Over the years, the educational sector has seen a technological revolution, completely changing teaching and learning styles. Laptops, tablets, and cell phones are now commonplace in the classroom.
They are used for various purposes, such as note-taking and 3D simulations, to enhance learning and teaching.
Despite the explosion of technology adoption in the educational sector, examinations remain essential for assessing students’ academic abilities and identifying lagging areas.
Assessment informs decisions about grades, student placement, advancement opportunities, instructional needs, curriculum development, and, in some cases, funding allocation.
Technology-enhanced assessment (TSA) leverages the power of technology to support the management and delivery of assessment. It offers different medium options for students and teachers to choose the one they are most comfortable with.
TSA also allows the presentation of questions in different formats so students can interact with questions and get prompt feedback and result reporting.
Types of assessments
Generally, there are three types of assessments used in the educational sector. Teachers use them to gather data about their teaching and students’ learning progress.
Diagnostic assessments typically precede the normal class. It is usually used to assess a learner’s current knowledge base, views, skill sets, and capabilities on the topic to be studied in the course.
It can help clarify misconceptions before the teaching takes place. Knowing the students’ weaknesses and strengths aids the instructor in choosing the best approach to teach the class.
Diagnostic assessments are presented in multiple-choice or short-answer format.
Formative assessment is used to track the learning progress of students. It is conducted while learning is still on.
It helps identify misconceptions, struggles, and learning gaps during learning.
This type of assessment can provide valuable feedback an instructor can use to improve their teaching and invariably improve students learning.
The assessment can be a quiz, conversation, or reflection writing assignment.
Summative assessments are conducted at the end of learning. They are used to evaluate students learning, knowledge, and proficiency at the end of the teaching.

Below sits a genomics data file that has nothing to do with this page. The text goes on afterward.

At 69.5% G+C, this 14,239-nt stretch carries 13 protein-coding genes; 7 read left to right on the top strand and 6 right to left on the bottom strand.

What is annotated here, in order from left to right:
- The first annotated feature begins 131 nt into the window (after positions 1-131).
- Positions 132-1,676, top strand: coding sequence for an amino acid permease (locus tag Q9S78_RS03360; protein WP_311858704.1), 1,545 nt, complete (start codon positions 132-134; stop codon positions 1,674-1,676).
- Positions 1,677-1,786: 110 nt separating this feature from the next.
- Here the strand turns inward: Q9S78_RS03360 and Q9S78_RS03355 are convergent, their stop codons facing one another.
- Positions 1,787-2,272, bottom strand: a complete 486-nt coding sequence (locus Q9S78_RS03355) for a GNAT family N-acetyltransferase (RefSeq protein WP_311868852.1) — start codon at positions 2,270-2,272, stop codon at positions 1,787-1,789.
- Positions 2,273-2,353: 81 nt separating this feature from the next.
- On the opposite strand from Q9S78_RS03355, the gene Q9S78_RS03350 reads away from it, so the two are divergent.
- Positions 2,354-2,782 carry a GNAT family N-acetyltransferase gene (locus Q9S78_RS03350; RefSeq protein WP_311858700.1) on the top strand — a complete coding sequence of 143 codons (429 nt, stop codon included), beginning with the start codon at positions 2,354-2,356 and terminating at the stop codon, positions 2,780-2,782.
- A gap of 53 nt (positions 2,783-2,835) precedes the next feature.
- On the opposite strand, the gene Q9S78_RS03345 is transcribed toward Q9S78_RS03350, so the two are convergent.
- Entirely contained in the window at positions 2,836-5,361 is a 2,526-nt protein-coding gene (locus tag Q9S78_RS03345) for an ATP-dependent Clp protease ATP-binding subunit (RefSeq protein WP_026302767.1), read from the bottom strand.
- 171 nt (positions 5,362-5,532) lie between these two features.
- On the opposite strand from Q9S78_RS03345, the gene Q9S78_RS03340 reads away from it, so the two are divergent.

Typically, by the time the assessment is conducted, there will be no formal learning taking place, except for maybe completion of projects and assignments.
Summative assessments, such as midterm exams, are often heavily weighted. The grade is compared against some standard or benchmark usually approved by the state’s educational board.
Combining formative and summative assessments
It is possible to combine formative and summative assessments. Teachers can create a powerful feedback loop that fuels student growth by strategically blending formative and summative assessments.
A typical example is through-year assessment, combining formative and summative assessments into a cohesive testing system.
It is now widely adopted by many states, such as Florida, Georgia, Louisiana, North Carolina, and Texas.
The Texas Through-year Assessment Pilot is scheduled to be taken in fall, winter, and spring to provide students multiple opportunities to show what they know throughout the school year in smaller assessments, which counts towards their final score.
Over half of teachers in Louisiana, where through-year assessment usage has been backed by law, reported better measurement of student performance.
Evolution of technology-enhance assessments
The evolution of technology-enhanced assessments is broadly divided into three;
This stage refers to the era when technology only enhanced assessments by offering traditional tests in a different medium.
The technology helped students answer test questions by clicking choice answers as in multiple questions or typing responses to questions using a keyboard or tablet.
The second stage of technology took assessments a step further by not solely allowing them to be offered in a different medium but also in multiple formats. Some of such formats include video, 3D, and virtual simulation.
They allow assessments to be conducted in an authentic environment, allowing students to apply their knowledge in real-life scenarios.
The third stage of evolution seeks to personalize assessments based on data informed by the learner’s model. The data are gathered using machine learning and artificial intelligence technology.
The learner or student model helps identify students’ strengths and weaknesses to decide the best assessment design, content, and format. Based on interaction with the system during learning, the technology can compute topics the students have mastered and, based on the teacher’s instruction, might test them based on their strengths or weaknesses.
How to seamlessly deploy technology-enhanced assessments
Three stages are essential when deploying TEA;
Your organization or school should assess its staff, resources, and needs before deploying TEA.
It is vital to ensure that the deployed technology improves assessment and not replace it. Teachers’ and students’ engagement should focus on the assessment, not the technology.
Periodic feedback from tool users is vital to enhance the assessment’s design, scheduling, and delivery. The impact should also be tracked, and results disseminated to relevant authorities.
For the application, experts recommend five key foci:
- Advancing authenticity of assessment
- Engaging learners with assessment
- Enhancing design and scheduling
- Optimizing assessment delivery and recording learner achievement
- Tracking learner progress and faculty activity